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Planning essential for campaign giving

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Rosie Molinary

Financial aid has long been a cornerstone of many college and university fundraising campaigns.

Davidson College in central North Carolina is no different.

When the board of trustees approved a policy to eliminate loans from financial-aid packages beginning in August 2007, the college anticipated an annual price tag of at least $3.5 million to fund financial aid for up to 40 percent of its 1,700 students.

Another $70 million would be required to endow the program permanently.

With that challenge, and other priorities emerging in the college’s current strategic assessment, an impending campaign seems likely.

“Each of the last campaigns, and the one that I see in our future, comes following a strategic assessment of some kind,” says Eileen Keeley, the school’s vice president of college relations.  “This provides direction for the college.”

The purpose is to look ahead to the future to make sure the college isn’t missing future opportunities because it’s focused only on what is happening today.

“We figure out where our strengths are and where the places are that we need to work harder or smarter to offer more opportunities in particular areas and build consensus on them so we have a unified vision going forward,” Keely says.

She has been at Davidson for two campaigns already.

“A Quiet Resolve,” which had a goal of $150 million, ended in 1995 with $160 million collected for various priorities including professorships, scholarships, a sports facility and the international program.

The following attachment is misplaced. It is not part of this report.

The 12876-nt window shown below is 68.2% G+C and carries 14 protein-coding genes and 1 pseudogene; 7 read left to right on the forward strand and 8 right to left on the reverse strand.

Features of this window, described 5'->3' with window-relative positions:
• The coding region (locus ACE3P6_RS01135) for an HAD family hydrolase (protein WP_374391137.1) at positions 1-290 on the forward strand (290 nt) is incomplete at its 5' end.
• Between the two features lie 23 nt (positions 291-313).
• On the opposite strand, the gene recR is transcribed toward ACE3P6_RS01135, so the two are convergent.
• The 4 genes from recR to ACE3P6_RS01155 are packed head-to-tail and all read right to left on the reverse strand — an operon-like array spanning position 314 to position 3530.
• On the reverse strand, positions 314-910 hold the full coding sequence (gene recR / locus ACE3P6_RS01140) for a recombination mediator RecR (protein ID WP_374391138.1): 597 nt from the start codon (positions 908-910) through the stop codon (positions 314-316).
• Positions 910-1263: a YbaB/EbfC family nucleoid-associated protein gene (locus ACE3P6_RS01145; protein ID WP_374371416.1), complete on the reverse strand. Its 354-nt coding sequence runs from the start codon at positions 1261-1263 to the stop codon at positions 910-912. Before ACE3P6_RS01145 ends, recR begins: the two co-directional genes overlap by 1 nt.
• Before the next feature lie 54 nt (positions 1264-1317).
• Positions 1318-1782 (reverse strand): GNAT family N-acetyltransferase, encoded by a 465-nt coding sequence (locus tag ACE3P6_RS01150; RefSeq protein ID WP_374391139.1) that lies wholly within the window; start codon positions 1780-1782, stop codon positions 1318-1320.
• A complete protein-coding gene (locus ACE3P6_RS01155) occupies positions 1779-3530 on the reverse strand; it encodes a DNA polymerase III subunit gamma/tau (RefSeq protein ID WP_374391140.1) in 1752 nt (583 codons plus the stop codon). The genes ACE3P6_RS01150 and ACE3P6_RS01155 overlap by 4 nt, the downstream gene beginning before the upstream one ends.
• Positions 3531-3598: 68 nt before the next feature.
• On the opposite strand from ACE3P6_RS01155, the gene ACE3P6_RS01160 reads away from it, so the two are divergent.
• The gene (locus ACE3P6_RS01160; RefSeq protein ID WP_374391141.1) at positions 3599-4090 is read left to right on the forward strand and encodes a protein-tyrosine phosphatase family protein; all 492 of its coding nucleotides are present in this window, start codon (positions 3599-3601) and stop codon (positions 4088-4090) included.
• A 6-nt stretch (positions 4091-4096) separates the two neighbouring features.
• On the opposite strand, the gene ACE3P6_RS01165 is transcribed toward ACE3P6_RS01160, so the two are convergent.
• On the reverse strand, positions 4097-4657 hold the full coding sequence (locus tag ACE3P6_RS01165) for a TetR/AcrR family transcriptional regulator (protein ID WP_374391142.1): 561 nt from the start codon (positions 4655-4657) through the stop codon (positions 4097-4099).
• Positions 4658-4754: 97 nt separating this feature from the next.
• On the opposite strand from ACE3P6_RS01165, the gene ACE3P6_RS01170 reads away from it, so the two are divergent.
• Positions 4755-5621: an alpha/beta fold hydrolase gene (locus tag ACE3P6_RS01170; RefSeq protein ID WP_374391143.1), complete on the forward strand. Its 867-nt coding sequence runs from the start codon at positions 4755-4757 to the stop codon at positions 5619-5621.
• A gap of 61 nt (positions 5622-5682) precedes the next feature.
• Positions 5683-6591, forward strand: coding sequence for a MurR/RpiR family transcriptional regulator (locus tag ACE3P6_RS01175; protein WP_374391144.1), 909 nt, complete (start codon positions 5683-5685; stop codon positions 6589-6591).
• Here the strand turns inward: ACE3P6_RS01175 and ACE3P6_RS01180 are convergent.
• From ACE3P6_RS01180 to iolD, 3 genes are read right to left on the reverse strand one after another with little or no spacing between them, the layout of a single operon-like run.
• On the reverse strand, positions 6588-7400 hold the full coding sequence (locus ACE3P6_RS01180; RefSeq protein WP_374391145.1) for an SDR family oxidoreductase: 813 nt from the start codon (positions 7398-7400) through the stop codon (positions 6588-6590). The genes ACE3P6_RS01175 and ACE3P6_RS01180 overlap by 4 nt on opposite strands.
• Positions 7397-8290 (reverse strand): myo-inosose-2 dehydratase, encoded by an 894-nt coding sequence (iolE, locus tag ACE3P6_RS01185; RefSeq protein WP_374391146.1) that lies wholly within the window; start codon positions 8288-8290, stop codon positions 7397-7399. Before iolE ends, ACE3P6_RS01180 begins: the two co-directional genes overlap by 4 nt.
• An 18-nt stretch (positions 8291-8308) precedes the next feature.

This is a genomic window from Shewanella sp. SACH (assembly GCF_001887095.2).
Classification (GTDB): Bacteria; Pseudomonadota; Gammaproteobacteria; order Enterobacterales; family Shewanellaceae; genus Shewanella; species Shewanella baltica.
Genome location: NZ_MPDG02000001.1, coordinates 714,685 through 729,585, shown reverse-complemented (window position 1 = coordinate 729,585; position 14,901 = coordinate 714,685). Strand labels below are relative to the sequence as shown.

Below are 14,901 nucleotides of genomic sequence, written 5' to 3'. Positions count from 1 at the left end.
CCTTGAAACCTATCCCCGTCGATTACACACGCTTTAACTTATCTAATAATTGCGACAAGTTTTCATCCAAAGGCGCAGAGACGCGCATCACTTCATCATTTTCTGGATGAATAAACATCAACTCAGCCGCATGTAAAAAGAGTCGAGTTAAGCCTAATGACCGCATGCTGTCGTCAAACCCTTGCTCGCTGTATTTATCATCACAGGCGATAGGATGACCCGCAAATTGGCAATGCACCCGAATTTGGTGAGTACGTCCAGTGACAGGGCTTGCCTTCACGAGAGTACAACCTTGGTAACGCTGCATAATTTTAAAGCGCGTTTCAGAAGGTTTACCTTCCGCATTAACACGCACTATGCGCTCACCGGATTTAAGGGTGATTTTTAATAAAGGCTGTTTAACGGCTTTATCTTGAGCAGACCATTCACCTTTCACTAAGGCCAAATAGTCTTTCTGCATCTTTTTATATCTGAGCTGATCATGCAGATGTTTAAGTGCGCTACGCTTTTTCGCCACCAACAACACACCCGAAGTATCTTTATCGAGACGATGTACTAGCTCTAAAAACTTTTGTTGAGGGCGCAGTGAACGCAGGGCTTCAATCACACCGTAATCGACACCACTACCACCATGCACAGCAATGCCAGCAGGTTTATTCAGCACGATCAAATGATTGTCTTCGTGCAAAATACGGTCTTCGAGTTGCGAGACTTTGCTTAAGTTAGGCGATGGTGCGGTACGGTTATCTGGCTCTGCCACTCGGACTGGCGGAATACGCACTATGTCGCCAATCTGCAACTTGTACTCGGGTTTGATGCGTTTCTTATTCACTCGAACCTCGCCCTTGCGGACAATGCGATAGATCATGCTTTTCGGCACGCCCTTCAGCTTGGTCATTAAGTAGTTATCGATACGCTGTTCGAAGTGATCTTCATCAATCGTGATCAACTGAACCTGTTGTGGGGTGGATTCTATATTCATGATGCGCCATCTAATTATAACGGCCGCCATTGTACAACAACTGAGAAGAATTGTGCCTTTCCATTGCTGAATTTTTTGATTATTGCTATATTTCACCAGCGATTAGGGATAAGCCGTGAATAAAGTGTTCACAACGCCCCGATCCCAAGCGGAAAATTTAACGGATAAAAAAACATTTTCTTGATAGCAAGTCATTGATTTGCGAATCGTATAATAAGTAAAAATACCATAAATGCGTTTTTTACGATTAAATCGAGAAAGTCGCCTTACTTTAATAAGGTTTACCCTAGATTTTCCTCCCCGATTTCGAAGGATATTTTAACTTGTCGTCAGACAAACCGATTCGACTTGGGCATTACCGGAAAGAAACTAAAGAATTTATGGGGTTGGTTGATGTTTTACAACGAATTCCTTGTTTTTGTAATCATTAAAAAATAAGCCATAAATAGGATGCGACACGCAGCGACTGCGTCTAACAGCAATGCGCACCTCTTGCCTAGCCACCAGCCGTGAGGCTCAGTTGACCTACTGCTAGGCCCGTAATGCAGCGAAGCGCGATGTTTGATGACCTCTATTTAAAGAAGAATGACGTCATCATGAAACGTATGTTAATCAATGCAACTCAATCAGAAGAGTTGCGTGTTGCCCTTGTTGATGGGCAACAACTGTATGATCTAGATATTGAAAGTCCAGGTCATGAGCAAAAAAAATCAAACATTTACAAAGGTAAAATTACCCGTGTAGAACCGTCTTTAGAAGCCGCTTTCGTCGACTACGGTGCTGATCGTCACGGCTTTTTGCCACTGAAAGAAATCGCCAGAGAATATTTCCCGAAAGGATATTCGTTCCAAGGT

“Let Learning Be Cherished” ended in 2005 after raising over $270 million, topping the goal of $250 million, to fund scholarships, buildings, faculty support, and athletic facilities among other things.

This summer, Keely envisions launching the next campaign’s “quiet” phase, a two-year period during which the campaign and development staff concentrate on building leadership and funding before officially launching a five-year public campaign.

The goal for the next campaign could range from $400 million to $500 million, Keeley says, to fund priorities that she says could include the no-loan initiative, scholarships, faculty salaries and building renovations.

This approach of a quiet period before the public launch of a campaign is a tool that Keeley recommends to other nonprofits.

“You can make sure your community is informed and buys into what the priorities are,” she says.  “You also need to make sure you have strong leadership and that your board or trustees are bought in.”

Keeley emphasizes that a nonprofit should secure not only the board’s buy-in, but also board members’ financial support before launching a campaign.

From there, organizations should assess their donor bases through direct conversations that reveal whether or not support exists for a campaign.

The quiet period of a campaign also can allow a nonprofit to work with consultants, if they so choose, to devise an effective plan.

“I feel counsel is critical in helping establish structure,” she says.

That includes “assessing volunteers and your staffing needs and making sure that you have a good idea of your prospect pool before announcing your goal.”

Though campaigns should be executed with caution, they ultimately can give a community the motivation to achieve a significant benchmark.

“Campaigns provide focus to fundraising efforts,” says Keeley.  “They raise the level of visibility and create energy.”

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